A switch from Myc:Max to Mad:Max heterocomplexes accompanies monocyte/macrophage differentiation.

Mad is a basic-helix-loop-helix-zipper protein that heterodimerizes with Max in vitro. Mad:Max heterodimers recognize the same E-box-related DNA-binding sites as Myc:Max heterodimers. However, in transient transfection assays Myc and Mad influence transcription in opposite ways through interaction with Max; Myc activates while Mad represses transcription. Here, we demonstrate that Mad ...
protein is induced rapidly upon differentiation of cells of the myeloid lineage. The Mad protein is synthesized in human cells as a 35-kD nuclear phosphoprotein with an extremely short half-life (t1/2 = 15-30 min) and can be detected in vivo in a complex with Max. In the undifferentiated U937 monocyte cell line Max was found complexed with Myc but not Mad. However, Mad:Max complexes began to accumulate as early as 2 hr after induction of macrophage differentiation with TPA. By 48 hr following TPA treatment only Mad:Max complexes were detectable. These data show that differentiation is accompanied by a change in the composition of Max heterocomplexes. We speculate that this switch in heterocomplexes results in a change in the transcriptional regulation of Myc:Max target genes required for cell proliferation.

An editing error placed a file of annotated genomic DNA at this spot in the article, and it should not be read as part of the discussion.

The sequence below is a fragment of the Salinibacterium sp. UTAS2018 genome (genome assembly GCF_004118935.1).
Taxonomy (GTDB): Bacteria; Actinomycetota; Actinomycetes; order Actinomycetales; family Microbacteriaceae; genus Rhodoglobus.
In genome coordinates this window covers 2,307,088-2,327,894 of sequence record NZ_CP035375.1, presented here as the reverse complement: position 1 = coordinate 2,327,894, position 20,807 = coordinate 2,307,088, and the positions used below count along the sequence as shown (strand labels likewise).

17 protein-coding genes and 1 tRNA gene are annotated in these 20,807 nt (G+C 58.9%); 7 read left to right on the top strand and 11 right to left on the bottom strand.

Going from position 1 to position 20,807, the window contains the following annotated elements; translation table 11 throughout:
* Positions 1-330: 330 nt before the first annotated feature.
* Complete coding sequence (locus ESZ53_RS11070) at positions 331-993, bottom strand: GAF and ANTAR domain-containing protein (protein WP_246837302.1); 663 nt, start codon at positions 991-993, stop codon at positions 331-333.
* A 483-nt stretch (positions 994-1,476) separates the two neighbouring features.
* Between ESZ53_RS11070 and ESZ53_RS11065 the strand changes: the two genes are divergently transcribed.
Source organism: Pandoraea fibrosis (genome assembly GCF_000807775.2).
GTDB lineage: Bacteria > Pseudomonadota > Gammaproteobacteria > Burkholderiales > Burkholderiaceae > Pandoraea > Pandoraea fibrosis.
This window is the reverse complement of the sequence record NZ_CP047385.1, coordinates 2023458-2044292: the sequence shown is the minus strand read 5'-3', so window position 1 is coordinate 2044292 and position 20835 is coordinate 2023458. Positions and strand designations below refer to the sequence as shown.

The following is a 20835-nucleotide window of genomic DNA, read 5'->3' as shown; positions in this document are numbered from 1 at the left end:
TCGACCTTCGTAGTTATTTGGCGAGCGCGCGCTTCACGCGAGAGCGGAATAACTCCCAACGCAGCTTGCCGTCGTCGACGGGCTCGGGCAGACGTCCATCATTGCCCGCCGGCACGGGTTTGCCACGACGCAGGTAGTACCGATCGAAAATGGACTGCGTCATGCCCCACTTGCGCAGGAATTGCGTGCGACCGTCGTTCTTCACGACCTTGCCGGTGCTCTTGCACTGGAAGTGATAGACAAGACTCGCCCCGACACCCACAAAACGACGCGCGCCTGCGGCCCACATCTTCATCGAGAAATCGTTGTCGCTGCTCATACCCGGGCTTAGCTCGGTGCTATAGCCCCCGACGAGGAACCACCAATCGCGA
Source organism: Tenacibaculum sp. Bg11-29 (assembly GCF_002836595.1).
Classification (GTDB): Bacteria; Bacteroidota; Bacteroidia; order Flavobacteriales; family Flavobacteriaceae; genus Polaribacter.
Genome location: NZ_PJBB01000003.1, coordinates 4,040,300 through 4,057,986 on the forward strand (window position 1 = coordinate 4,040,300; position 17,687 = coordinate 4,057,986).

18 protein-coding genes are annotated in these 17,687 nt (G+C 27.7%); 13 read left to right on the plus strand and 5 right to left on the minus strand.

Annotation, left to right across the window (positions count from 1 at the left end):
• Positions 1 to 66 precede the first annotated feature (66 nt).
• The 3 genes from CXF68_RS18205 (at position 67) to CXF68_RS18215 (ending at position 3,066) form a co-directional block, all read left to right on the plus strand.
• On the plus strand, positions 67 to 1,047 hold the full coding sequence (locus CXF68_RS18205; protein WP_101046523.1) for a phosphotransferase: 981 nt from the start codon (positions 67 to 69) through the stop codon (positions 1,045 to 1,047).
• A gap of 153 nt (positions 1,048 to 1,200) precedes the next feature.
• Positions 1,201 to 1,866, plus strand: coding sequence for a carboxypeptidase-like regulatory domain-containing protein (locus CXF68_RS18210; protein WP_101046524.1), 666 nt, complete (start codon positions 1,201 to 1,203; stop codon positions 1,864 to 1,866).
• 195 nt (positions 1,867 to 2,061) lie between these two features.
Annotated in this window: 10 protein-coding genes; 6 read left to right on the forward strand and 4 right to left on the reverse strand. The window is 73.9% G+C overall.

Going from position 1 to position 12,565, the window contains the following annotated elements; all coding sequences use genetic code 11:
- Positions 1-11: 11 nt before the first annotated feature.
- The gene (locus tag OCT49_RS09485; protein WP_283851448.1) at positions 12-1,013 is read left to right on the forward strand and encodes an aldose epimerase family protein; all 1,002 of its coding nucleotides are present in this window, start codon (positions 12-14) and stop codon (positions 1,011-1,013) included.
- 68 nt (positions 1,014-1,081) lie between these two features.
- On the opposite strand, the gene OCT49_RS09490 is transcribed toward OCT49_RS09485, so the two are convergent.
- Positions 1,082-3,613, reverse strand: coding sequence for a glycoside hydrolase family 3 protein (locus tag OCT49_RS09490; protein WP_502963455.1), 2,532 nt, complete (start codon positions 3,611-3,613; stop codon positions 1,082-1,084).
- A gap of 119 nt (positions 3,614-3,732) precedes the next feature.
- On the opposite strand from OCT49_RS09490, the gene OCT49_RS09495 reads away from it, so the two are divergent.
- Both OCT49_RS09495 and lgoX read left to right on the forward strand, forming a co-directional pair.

Mesh Terms:
Basic Helix-Loop-Helix Leucine Zipper Transcription Factors, Basic-Leucine Zipper Transcription Factors, Cell Differentiation, Cell Line, DNA-Binding Proteins, Electrophoresis, Polyacrylamide Gel, Gene Expression Regulation, Neoplastic, Helix-Loop-Helix Motifs, Humans, Kinetics, Macromolecular Substances, Macrophages, Molecular Weight, Protein Biosynthesis, Proto-Oncogene Proteins c-myc, RNA, Messenger, Repressor Proteins, Tetradecanoylphorbol Acetate, Transcription Factors, Tumor Cells, Cultured
Genes Dev.
Date: Nov. 01, 1993
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